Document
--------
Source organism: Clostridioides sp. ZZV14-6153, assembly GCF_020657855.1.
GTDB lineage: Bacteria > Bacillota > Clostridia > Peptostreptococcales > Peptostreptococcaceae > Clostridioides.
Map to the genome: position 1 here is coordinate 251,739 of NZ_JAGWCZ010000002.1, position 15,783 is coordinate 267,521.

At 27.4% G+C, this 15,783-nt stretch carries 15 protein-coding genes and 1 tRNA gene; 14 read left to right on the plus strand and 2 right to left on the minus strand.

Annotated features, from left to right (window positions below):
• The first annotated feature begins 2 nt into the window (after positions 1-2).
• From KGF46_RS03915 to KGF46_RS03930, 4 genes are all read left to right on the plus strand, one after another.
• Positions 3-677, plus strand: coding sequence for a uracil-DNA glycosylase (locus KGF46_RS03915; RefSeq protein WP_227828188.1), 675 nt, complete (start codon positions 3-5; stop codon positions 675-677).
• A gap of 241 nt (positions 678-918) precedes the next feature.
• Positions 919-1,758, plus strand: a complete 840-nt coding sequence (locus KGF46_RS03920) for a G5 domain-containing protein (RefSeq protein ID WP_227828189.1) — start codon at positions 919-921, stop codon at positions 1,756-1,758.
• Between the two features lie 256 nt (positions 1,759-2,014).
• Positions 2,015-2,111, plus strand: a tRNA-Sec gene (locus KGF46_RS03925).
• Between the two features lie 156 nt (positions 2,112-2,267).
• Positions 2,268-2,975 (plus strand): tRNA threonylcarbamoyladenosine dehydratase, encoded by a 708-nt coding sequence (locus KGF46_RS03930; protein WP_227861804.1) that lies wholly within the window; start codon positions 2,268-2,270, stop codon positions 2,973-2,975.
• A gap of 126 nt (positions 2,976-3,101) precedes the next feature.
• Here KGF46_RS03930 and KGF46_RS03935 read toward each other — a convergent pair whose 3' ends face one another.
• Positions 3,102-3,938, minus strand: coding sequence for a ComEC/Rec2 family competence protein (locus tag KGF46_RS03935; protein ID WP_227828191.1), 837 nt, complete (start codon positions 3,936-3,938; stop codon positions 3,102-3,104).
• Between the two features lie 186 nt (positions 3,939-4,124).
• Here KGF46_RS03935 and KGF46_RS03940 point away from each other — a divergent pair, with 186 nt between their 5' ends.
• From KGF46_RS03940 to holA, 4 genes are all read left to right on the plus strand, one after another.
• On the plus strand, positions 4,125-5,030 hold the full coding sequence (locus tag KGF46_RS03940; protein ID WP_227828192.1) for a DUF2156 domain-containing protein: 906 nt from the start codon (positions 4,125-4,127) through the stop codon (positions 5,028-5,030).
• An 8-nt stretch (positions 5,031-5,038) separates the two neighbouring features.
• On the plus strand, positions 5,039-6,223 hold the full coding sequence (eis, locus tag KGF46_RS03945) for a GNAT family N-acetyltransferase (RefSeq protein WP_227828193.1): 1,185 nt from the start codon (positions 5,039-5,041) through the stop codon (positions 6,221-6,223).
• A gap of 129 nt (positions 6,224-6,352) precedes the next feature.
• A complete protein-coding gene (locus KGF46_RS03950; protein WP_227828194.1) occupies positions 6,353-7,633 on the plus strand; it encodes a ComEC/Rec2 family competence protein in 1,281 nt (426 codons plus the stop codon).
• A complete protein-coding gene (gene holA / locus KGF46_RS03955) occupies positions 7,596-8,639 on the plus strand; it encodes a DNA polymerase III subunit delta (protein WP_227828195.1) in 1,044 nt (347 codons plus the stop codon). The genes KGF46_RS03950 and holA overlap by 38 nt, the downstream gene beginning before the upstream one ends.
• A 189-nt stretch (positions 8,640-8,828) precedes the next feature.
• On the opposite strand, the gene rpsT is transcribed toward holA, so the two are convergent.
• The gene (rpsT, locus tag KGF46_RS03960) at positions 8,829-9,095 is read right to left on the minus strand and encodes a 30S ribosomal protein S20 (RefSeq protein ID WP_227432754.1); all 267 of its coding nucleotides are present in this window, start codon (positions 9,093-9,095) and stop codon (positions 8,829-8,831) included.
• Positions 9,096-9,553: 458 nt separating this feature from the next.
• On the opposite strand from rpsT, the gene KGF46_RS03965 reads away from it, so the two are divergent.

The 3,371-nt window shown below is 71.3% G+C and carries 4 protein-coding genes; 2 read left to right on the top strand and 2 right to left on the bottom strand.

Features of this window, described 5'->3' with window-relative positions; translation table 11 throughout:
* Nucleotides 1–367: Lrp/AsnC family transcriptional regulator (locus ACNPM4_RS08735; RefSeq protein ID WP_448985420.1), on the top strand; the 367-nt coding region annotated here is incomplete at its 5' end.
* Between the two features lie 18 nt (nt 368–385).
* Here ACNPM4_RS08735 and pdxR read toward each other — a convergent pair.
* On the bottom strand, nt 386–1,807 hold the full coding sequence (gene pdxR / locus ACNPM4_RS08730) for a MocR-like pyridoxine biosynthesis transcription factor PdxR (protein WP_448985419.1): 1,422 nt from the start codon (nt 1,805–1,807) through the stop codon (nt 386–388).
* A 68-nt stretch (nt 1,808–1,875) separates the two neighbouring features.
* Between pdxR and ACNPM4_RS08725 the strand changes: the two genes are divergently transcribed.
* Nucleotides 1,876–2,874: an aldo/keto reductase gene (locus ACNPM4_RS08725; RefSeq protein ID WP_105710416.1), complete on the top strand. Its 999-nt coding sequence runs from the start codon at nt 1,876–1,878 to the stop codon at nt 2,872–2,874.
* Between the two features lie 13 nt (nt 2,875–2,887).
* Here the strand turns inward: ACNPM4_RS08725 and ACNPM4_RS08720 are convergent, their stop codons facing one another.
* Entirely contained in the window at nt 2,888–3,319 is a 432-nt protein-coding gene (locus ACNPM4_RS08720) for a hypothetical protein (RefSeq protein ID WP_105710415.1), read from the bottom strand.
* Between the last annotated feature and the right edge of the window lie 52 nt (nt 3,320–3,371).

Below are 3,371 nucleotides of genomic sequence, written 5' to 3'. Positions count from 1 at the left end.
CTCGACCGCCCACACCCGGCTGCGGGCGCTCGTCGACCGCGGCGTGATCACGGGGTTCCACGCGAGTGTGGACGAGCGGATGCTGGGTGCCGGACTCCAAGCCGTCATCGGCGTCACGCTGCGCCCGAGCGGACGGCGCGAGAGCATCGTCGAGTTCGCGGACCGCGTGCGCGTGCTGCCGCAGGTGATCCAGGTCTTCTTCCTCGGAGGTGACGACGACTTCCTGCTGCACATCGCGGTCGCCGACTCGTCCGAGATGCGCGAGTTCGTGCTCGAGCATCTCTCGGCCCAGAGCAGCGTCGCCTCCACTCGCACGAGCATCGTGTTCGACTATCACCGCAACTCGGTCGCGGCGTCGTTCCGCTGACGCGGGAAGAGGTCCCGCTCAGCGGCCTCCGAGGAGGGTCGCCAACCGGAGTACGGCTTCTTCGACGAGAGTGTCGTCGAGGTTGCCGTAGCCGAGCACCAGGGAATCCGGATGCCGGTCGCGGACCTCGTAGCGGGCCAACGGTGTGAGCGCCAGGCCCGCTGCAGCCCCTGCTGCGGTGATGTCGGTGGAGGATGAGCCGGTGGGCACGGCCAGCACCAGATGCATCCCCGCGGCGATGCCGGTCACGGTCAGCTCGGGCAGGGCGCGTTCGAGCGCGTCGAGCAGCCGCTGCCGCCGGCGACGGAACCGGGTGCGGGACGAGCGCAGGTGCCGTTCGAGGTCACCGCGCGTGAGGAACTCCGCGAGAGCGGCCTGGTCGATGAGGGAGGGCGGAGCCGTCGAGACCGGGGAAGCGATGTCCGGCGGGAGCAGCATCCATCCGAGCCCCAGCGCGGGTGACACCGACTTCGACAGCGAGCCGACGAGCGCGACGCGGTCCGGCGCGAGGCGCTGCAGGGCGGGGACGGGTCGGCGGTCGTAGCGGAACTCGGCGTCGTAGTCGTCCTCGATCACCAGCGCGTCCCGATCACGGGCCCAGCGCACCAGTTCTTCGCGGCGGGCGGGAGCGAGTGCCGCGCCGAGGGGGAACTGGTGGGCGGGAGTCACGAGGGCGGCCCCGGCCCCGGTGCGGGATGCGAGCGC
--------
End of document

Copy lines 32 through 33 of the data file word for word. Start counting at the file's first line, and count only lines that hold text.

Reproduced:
The 3,371-nt window shown below is 71.3% G+C and carries 4 protein-coding genes; 2 read left to right on the top strand and 2 right to left on the bottom strand.

Features of this window, described 5'->3' with window-relative positions; translation table 11 throughout: